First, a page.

Immersive Learning Environment or Time Machine?

By Mary Grush

An interview with Chris Dede, Harvard University (MA)

CT asked teaching and learning scholar Chris Dede about the adoption of immersive learning technologies in higher education, and what CIOs can do to prepare their campuses.

Where are we today with the adoption of immersive learning technologies on higher education campuses? Are we missing an opportunity?

Chris Dede

Chris Dede, Harvard University

I think we are missing an opportunity to immediately begin using immersive learning technologies on campus. If we look at what college students do outside of class, we see that they are using immersive technologies in a variety of ways. Many of them are playing different kinds of online games, from The Sims, to America’s Army, to EverQuest. Many have smart cell phones and are out in the real world using their smart phones or personal digital assistants to bring in the virtual world through text messaging, sending pictures to one another, or surfing the Web.

We know that students are interested in and often facile with this kind of technology — even though we usually tell them to shut those devices down in class, rather than building on the potential for immersive learning. And, when we look at the 21 st century workplace, we see knowledge workers using mobile wireless devices like the BlackBerry in very sophisticated ways and using virtual working environments like groupware applications effectively. What we do in our classrooms should reflect both the kinds of learning that students prefer and are good at, as well as the types of doing that are important in the 21 st century workplace. Those trends both argue for immersive learning on campus.

Higher education is at least in part thought of as a bridge to the real world for students, but in terms of technology, could there be a huge gap there?

There really is a huge gap between technology use on campus and off. It seems as though the only place you can now find a 1950s workplace is in an academic setting. Some faculty courses are like time machines that take you back half a century. Nowhere else in society can you find a setting in which refusal to use work-related technology to improve effectiveness is routinely accepted.

What’s the biggest challenge — or perhaps obstacle — for adoption of immersive learning technologies on college and university campuses?

Immersive learning technologies are based on different interfaces than the World Wide Web — interfaces like multiuser virtual environments (immersion in a digital context), or smart cell phones and personal digital assistants (mobile wireless devices that infuse the virtual world into the real world). But colleges have invested their money in setting up computer labs of different kinds, or possibly laptop programs. These use the world-to-the-desktop interface, so that’s the way universities now think about infrastructure. World-to-the-desktop is going to continue to be an important interface, but the almost exclusive focus on this d'es make it harder for institutions to also invest in interfaces to virtual contexts and mobile wireless devices.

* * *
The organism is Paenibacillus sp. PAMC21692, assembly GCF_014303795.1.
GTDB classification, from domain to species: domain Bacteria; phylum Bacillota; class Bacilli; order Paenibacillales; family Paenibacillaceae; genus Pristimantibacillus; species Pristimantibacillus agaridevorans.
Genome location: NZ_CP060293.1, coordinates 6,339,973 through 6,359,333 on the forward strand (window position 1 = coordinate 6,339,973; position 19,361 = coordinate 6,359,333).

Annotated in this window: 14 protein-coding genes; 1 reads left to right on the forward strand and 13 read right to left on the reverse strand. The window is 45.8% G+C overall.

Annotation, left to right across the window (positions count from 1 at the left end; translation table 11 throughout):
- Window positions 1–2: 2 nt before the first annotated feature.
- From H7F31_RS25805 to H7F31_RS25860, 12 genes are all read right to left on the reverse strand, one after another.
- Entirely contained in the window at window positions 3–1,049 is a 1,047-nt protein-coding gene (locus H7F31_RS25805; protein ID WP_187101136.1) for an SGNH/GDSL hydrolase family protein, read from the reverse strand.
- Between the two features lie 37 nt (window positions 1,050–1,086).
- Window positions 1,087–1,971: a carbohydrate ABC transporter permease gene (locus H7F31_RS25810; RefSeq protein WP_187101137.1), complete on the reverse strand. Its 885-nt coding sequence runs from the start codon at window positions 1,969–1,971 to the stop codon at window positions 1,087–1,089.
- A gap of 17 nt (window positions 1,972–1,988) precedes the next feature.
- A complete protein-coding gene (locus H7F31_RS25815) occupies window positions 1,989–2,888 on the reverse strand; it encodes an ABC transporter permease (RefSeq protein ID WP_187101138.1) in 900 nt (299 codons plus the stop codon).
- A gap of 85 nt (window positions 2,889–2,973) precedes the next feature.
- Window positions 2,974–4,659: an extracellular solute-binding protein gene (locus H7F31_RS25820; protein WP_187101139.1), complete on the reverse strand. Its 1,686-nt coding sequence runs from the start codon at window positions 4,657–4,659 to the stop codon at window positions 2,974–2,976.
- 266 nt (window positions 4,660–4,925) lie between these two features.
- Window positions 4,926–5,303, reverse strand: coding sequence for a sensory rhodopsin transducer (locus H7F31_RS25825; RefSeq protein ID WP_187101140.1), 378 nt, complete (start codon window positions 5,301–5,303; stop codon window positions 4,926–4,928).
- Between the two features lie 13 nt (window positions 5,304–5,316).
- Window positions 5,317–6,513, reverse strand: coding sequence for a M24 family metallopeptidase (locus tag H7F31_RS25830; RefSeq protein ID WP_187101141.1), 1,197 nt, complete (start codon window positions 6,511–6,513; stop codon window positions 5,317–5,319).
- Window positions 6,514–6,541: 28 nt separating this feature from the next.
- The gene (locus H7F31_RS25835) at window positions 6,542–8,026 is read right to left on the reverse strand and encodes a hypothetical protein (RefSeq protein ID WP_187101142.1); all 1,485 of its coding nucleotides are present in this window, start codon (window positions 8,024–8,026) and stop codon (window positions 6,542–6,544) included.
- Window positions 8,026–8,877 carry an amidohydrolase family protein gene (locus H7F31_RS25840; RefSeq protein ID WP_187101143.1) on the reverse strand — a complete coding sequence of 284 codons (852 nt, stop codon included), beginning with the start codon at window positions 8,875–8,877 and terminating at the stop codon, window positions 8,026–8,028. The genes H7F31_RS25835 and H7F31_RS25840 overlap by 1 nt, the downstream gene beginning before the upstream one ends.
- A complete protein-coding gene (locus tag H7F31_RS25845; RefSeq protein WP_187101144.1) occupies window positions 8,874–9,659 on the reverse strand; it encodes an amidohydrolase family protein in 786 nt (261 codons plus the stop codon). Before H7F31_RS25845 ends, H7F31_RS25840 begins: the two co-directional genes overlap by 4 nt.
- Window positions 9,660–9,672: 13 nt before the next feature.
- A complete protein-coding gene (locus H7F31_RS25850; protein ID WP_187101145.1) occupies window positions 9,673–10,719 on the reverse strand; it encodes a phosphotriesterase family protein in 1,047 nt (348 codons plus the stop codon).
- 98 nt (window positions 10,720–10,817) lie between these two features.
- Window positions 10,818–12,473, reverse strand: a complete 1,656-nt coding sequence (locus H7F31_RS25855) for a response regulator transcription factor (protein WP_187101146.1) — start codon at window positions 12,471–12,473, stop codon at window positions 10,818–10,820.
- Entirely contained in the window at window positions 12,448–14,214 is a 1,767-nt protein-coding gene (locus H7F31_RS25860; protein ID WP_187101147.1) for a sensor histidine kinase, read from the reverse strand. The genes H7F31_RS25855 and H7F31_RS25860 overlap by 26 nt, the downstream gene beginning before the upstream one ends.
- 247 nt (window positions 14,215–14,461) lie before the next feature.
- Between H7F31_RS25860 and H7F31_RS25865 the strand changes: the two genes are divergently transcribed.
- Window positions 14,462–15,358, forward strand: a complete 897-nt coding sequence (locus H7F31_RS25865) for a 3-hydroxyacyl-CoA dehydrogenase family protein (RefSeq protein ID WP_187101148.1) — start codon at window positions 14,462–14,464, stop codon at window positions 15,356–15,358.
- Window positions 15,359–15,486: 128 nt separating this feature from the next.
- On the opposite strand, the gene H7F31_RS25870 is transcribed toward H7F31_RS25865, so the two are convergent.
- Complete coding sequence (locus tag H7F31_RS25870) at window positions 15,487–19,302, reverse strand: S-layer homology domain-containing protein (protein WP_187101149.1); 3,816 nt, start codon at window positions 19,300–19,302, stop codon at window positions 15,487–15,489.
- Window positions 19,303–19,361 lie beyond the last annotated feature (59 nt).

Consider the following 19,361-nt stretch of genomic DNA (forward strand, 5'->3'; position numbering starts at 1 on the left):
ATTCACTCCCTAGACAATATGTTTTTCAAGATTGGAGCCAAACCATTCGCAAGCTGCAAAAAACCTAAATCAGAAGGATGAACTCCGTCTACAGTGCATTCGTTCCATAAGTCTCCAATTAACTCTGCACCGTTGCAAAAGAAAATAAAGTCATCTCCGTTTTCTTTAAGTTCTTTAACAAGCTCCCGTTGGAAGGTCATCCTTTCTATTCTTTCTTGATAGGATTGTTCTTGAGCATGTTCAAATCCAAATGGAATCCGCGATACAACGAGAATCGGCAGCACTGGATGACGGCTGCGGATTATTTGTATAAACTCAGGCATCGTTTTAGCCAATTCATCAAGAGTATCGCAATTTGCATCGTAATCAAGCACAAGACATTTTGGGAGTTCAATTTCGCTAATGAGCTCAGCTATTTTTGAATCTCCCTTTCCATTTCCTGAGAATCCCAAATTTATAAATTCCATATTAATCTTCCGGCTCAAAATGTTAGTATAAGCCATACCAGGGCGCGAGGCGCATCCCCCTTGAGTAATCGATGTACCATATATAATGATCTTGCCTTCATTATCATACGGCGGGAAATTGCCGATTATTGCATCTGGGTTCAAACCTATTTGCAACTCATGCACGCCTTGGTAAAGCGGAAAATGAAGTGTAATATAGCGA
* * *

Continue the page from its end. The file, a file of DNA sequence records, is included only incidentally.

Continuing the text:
What can current CIOs and technology planners do to prepare their campuses for immersive learning?

I can think of a couple kinds of things that CIOs and people with similar responsibilities can do right now. One of them is to look carefully at how high-tech businesses are using mobile wireless devices and groupware applications that involve virtual space. Because business has already confronted and solved some of the problems about how to do this kind of immersion, business CIOs already know something about this topic.

The other thing CIOs can do is bring in some students who are very adept in using new types of interfaces and immersive forms of learning and learn from them; treat them as experts. What the top ten percent of technology users might be doing today is likely to be what the typical technology user will be doing on a college campus in 3 to 5 years. So, anticipate where most students are going to want to be soon. Look at the high-end students now, talk extensively with them, get a feel for where they see the campus falling short, and think about ways to address those issues. That’s an opportunity we shouldn’t miss.

Chris Dede is the Timothy E. Wirth Professor of Learning Technologies at Harvard University’s Graduate School of Education. His fields of scholarship span emerging technologies, policy, and leadership.

For more information, visit: Harvard Graduate School of Education: Chris Dede and Faculty Profile

[Editor’s note: Dede will give the opening keynote, titled “Get Ready for a Sea-Change in Education: Immersive Learning Technologies Across Cyberspace” on August 1 at the Campus Technology 2006 conference in Boston. Also look for CT's 'Visionary' interview with Dede in the June issue of Campus Technology.]

Mary Grush is the editor of this newsletter.

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